SMF: Bela Fleck 

Bela Fleck talks collaboration, improvisation and the surprising upsides of gimmickry

In 30–plus years of interviewing musicians, I can name a half–dozen who are always a pleasure to speak with – they’re forthcoming, funny, thoughtful and seem to truly enjoy exposition and the old back–and–forth, with some journalist they’ve never actually met on the other end of the phone.

Béla Fleck may be on the top of that list. This was perhaps my fourth conversation with the composer, Flecktones bandleader and master of the jazz banjo, and he’s never been anything less than a wonderful interview.

Fleck’s making his umpteenth Savannah Music Festival appearance this week. Along with a pair of Morris Center shows with Florida–based pianist Marcus Roberts, he’ll be joined at the Lucas Theatre by his frequent collaborator, double bassist Edgar Meyer, and the Indian table wizard Zakir Hussain (SMF frequenters will recall Hussain’s stunning 2009 show with Shivkumar Sharma).

Fleck, Meyer and Hussain will play their joint composition The Melody of Rhythm, which was commissioned for the opening of a new concert hall in Nashville, and subsequently recorded for CD with the Detroit Symphony.

The music – as with everything Fleck’s done since his bluegrass days with New Grass Revival – is genre–defying, incorporating elements of classical music, Gypsy jazz, Appalachian and Indian music. And more.

The highly skilled trio will perform The Melody of Rhythm without an orchestra, and their show will include other compositions as well.

This is an abridged version of the interview, which got very technical at times, for your reading pleasure.

You and Edgar decided to make this new composition a triple concerto. How did you come to bring in Zakir?

Béla Fleck: We were looking for a collaborator that would make it impossible for us to turn down. We had a very short list, and Zakir was at the top of it. Luckily, the orchestra leaders agreed that he would be a great choice. Both Edgar and I have wanted to collaborate with Zakir forever, because we’ve been fans of his since the Shakti days – that sort of opened up our minds to who he was, and a lot of people learned about Indian music through him and Shakti. And then followed him into traditional Indian music, and his other projects.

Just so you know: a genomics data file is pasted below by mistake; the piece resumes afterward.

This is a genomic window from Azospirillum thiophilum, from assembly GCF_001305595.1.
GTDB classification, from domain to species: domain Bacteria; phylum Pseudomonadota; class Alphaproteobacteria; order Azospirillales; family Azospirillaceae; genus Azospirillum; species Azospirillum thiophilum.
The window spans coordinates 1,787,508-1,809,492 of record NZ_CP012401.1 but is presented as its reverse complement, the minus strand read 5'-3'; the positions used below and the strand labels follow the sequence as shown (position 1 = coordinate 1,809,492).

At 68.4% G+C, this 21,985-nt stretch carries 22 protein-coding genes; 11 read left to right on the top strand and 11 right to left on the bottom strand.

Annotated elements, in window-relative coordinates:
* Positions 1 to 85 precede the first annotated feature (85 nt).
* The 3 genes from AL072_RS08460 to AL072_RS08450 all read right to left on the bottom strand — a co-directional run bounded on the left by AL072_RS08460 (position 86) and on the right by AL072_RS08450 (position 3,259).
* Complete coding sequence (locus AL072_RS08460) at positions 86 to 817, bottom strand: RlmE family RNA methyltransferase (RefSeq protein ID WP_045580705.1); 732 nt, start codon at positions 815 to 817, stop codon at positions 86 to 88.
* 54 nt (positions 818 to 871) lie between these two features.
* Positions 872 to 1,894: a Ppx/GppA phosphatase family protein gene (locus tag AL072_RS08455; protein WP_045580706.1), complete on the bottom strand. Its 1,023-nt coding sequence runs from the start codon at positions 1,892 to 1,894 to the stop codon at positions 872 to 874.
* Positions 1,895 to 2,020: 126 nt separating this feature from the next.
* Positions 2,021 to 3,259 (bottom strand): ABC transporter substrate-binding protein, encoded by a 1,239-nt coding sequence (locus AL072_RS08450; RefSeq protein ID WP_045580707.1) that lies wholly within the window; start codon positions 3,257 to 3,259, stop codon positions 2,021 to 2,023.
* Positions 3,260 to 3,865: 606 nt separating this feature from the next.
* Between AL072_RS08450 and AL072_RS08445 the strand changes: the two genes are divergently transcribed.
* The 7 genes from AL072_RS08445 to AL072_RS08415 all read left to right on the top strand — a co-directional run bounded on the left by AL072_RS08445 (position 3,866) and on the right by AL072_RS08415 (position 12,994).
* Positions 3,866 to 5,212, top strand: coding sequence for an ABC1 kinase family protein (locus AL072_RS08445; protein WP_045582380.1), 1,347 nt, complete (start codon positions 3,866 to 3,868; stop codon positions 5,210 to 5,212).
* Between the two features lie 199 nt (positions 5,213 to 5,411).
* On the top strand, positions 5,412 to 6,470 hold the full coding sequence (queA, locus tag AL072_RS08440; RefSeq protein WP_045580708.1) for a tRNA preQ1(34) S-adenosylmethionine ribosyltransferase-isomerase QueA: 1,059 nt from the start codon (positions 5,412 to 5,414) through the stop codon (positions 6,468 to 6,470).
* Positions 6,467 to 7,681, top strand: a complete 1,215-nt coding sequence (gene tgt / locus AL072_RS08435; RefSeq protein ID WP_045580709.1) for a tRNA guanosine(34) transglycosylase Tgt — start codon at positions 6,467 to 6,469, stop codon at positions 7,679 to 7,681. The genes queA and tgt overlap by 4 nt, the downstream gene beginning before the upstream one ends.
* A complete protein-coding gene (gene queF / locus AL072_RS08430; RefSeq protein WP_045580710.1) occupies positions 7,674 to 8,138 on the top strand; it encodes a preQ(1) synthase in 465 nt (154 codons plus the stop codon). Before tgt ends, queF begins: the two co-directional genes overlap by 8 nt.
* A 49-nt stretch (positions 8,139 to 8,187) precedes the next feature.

How do you start a composition like this? Is it tabula rasa at the beginning – we can go anywhere?

Béla Fleck: You start out thinking anything is possible, and then you gradually work into “What would be best?” As you get near the end, you often become pragmatic – when you hit your time deadline, that’s when you have to start to make choices. Often the best choices for the pieces, but you weren’t ready to make ‘em until now.

The truth is, whenever the three of us were in a room, we worked very quickly. Nobody would ever say “I can’t do that.” Everybody would say “Wow, I’m going to find a way how to do that. That’ll be great. That’ll be what I’ll learn how to do on this project, I’ve never done that before.” And get excited about it.

Percussion–wise, aren’t there limitations to what you can get out of tabla?

Béla Fleck: I think it’s what you define as limitations. In other words, you can’t ask a vibraphone to play a long violin note. You can only ask a vibraphone to do what it can do – but that doesn’t mean it can’t do quite a bit.

So the bass, the banjo and the tabla all have the things that they naturally do, and the things they do that we’ve all learned they don’t naturally do, and so that’s the palette that we have to draw from. Just because the banjo can’t be a violin doesn’t mean it’s not a success; it’s a great success at being a banjo. My job is to get as many colors out of it as possible. And that’s what Edgar does, and that’s what Zakir does.